Michael B. Duff

Lubbock's answer to a question no one asked

Kevin Smith uses podcasts, Twitter to prosper in the age of niche marketing

I’ve never really been a Kevin Smith fan.

Kevin Smith is a director, responsible for some of the most influential films from my youth. “Clerks“,”Mallrats,” “Chasing Amy,” “Dogma” – his Jay and Silent Bob characters are cultural icons, but I never really drank the Kool-Aid.

Smith is a stoner icon, and while I’m cheerfully libertarian on paper, I’m incredibly conservative in my private life. I was born a 50-year-old man, so now that I’m 40, I feel like I’m finally growing into my age.

So yeah, I’m not his target audience, but I’ve heard Kevin on a couple podcasts lately, and I can’t help but admire his honesty.

Kevin Smith has no illusions about who he is or what he’s here for. He makes no apologies and wears no masks. He’s been incredibly forthright about his successes and failures, and he doesn’t hide from his mistakes.

He wears his mistakes like NASCAR racing endorsements, plastered in plain sight, as if he’s daring the world to notice them.

I admire this because Smith is not your standard bulletproof celebrity, divinely aloof from all criticism. He’s naturally touchy and oversensitive, but he confronts critics head-on, effectively leading with his chin.

He’s got one of the most popular Twitter feeds on the Internet – 1.8 million followers at the moment – and he posts to it constantly, presiding over an army of rabid fans.

Smith made news last year when a major airline declared him “too fat to fly” and forced him off a plane after he was (comfortably) in place with his seatbelt on.

Smith told the story on Marc Maron’s podcast back in January. He got bumped from the plane and begged the airline management for help. When they were condescending and unhelpful, he basically said, “This is your last chance to do the right thing. If I walk away now, in 30 minutes you’re gonna come looking for me.”

Smith was already a “Twitter millionaire” by that time, and he decided to put his fans to good use. He began tweeting like a madman from the airport waiting area, liberally copying messages to the airline’s public relations address.

Thirty minutes later, the manager tracked him down and offered him anything in the airline’s power to give, if he would just stop tweeting.

Don’t you wish you had 1 million Twitter followers?

A cautionary tale about customer service in the Internet age, but there’s a bigger point here, too. When the entertainment press turned on Smith for “bullying” the airline, he realized that a man with a million Twitter followers doesn’t really need the entertainment press anymore.

These days Kevin Smith is truly a “citizen of the Internet.” He’s on tour now, promoting his film “Red State,” but the core of his business is the close relationship he’s built with his fans.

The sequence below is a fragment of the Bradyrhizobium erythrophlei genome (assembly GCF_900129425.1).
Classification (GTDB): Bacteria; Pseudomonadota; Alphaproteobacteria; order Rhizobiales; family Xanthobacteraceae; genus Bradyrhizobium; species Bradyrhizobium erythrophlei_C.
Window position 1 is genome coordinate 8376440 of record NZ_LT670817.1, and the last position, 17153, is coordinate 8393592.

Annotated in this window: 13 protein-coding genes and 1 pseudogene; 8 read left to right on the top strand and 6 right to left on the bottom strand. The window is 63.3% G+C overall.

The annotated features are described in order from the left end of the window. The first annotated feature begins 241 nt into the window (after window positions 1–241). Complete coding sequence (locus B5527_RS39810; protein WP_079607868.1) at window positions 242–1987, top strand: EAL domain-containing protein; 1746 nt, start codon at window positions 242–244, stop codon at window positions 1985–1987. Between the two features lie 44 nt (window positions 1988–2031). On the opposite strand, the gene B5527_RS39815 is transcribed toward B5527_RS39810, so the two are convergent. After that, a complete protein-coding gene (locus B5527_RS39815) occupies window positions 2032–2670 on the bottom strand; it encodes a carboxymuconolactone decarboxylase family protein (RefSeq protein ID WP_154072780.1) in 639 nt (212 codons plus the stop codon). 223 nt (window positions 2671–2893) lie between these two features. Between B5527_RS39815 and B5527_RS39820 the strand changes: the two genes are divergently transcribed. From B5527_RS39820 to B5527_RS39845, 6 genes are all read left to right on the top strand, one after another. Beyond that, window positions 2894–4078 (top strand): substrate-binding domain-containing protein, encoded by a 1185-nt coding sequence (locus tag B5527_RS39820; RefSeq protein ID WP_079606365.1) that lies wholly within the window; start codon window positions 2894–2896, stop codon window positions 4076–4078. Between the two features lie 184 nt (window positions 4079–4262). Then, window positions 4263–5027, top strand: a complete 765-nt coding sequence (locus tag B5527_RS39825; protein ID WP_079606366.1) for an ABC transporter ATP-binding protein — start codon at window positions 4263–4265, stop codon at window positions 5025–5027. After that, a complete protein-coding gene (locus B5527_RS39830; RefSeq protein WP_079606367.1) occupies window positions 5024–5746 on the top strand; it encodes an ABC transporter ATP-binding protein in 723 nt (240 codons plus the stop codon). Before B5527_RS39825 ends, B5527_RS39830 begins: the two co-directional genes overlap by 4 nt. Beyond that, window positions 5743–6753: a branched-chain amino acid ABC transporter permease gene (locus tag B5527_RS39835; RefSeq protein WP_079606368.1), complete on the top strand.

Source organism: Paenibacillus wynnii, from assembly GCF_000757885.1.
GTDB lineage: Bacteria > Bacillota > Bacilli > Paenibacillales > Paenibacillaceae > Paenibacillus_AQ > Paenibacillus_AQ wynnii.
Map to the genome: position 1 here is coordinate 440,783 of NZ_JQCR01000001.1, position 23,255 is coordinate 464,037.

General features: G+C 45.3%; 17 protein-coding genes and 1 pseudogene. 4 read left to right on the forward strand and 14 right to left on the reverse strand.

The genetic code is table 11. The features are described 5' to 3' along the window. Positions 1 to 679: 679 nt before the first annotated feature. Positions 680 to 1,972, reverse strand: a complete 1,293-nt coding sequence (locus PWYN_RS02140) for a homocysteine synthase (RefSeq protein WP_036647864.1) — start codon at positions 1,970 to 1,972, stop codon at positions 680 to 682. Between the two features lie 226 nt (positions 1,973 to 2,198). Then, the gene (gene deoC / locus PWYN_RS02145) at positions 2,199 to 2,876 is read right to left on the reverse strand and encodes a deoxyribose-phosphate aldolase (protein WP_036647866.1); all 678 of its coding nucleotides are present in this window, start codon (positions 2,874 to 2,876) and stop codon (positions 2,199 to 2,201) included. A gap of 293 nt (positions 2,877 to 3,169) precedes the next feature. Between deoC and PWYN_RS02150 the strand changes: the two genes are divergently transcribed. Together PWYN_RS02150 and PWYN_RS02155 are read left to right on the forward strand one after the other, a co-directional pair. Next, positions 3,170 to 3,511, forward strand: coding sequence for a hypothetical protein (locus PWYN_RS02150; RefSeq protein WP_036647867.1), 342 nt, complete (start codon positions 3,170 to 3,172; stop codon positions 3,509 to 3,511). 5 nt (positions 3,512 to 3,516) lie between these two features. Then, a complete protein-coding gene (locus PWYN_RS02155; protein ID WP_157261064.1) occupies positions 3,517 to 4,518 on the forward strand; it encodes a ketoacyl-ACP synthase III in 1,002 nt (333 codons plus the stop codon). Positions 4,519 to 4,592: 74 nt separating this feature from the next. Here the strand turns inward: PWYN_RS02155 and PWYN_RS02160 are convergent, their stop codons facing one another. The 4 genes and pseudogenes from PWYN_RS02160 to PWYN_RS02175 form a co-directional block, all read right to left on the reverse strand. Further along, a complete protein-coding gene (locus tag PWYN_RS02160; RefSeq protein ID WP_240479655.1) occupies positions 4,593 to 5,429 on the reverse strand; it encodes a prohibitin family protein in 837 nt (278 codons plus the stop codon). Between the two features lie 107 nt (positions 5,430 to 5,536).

He’s never going to make a Michael Bay blockbuster, but he’s not trying to. I think Kevin Smith is the first of many artists who are going to triumph in the age of niche marketing.

Kevin Smith isn’t making films for “everybody.” He’s found a core audience of fans who love his work and they generate enough revenue to keep him working. In 20 years the whole industry will be like this.

We’ll always have blockbusters, but increasingly, the Internet and alternative media will allow artists to create things cheaply and distribute them directly, bypassing traditional gatekeepers — forcing distributors to come chasing after them.

You don’t need a contract. You don’t need an agent. Just start throwing stuff on YouTube and see what sticks. You won’t get rich overnight, but you’ll be working. You’ll be making art for people who “get you” and that audience will grow every day.

Kevin Smith is exactly the kind of artist who will succeed in the new model. He’s brash with critics and humble with fans. He’s working on a personal level, telling stories that come from his life. He’s a one-man marketing machine who engages with his fans on a level that would terrify a traditional director.

But there’s one more thing that makes Kevin Smith special. Since 1994, he’s been working with Jason Mewes, a self-confessed drug addict who’s using the power of podcasts and public confession to stay sober.

Mewes works with Smith on the podcast “Jay and Silent Bob Get Old,” where he regales the audience with hilarious (and harrowing) tales of drug abuse and recovery. Oversharing as rehab? Not a treatment for the shy or faint of heart, but it’s working, and when you’re playing on the edge like this, results are all that matter.

I’ll never be a Kevin Smith fan, but I think he’s a good person, and the Internet rewards people who tell the truth and play it straight. I think Kevin Smith has stumbled onto a business model for the new millennium, and that a thousand directors will follow in his wake.

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Written by Michael B. Duff

May 24, 2011 at 05:24

Posted in Movies, Podcasts, Twitter

One Response

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  1. Not because I think it’ll change your opinion, but because it was an enjoyable read that reinforces several of the points you made above, I recommend Smith’s book, “My Boring-Ass Life”. 🙂

    Skreidle

    May 24, 2011 at 07:52


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